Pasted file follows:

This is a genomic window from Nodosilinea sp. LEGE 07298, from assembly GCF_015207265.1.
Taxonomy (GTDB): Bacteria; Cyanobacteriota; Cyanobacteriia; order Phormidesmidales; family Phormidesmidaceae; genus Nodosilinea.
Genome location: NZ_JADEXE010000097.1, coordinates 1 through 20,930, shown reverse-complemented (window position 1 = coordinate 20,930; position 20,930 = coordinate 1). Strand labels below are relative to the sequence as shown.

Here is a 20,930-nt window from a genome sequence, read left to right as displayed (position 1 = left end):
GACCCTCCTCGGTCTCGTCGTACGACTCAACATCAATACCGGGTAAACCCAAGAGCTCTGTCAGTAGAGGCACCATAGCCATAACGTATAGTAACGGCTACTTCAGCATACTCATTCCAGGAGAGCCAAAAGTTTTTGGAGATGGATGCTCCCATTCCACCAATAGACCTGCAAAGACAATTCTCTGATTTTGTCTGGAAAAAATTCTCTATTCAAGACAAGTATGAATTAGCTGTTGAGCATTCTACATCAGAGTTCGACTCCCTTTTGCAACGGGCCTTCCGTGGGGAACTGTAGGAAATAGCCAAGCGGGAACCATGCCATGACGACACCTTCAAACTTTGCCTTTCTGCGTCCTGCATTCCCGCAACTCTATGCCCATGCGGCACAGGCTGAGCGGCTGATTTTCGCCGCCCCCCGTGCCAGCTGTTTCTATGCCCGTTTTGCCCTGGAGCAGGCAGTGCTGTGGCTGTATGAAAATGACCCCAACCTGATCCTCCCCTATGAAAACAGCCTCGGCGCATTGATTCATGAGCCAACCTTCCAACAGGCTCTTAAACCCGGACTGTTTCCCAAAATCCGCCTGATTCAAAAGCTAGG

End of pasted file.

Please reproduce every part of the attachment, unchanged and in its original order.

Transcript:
This is a genomic window from Nodosilinea sp. LEGE 07298, from assembly GCF_015207265.1.
Taxonomy (GTDB): Bacteria; Cyanobacteriota; Cyanobacteriia; order Phormidesmidales; family Phormidesmidaceae; genus Nodosilinea.
Genome location: NZ_JADEXE010000097.1, coordinates 1 through 20,930, shown reverse-complemented (window position 1 = coordinate 20,930; position 20,930 = coordinate 1). Strand labels below are relative to the sequence as shown.

Here is a 20,930-nt window from a genome sequence, read left to right as displayed (position 1 = left end):
GACCCTCCTCGGTCTCGTCGTACGACTCAACATCAATACCGGGTAAACCCAAGAGCTCTGTCAGTAGAGGCACCATAGCCATAACGTATAGTAACGGCTACTTCAGCATACTCATTCCAGGAGAGCCAAAAGTTTTTGGAGATGGATGCTCCCATTCCACCAATAGACCTGCAAAGACAATTCTCTGATTTTGTCTGGAAAAAATTCTCTATTCAAGACAAGTATGAATTAGCTGTTGAGCATTCTACATCAGAGTTCGACTCCCTTTTGCAACGGGCCTTCCGTGGGGAACTGTAGGAAATAGCCAAGCGGGAACCATGCCATGACGACACCTTCAAACTTTGCCTTTCTGCGTCCTGCATTCCCGCAACTCTATGCCCATGCGGCACAGGCTGAGCGGCTGATTTTCGCCGCCCCCCGTGCCAGCTGTTTCTATGCCCGTTTTGCCCTGGAGCAGGCAGTGCTGTGGCTGTATGAAAATGACCCCAACCTGATCCTCCCCTATGAAAACAGCCTCGGCGCATTGATTCATGAGCCAACCTTCCAACAGGCTCTTAAACCCGGACTGTTTCCCAAAATCCGCCTGATTCAAAAGCTAGG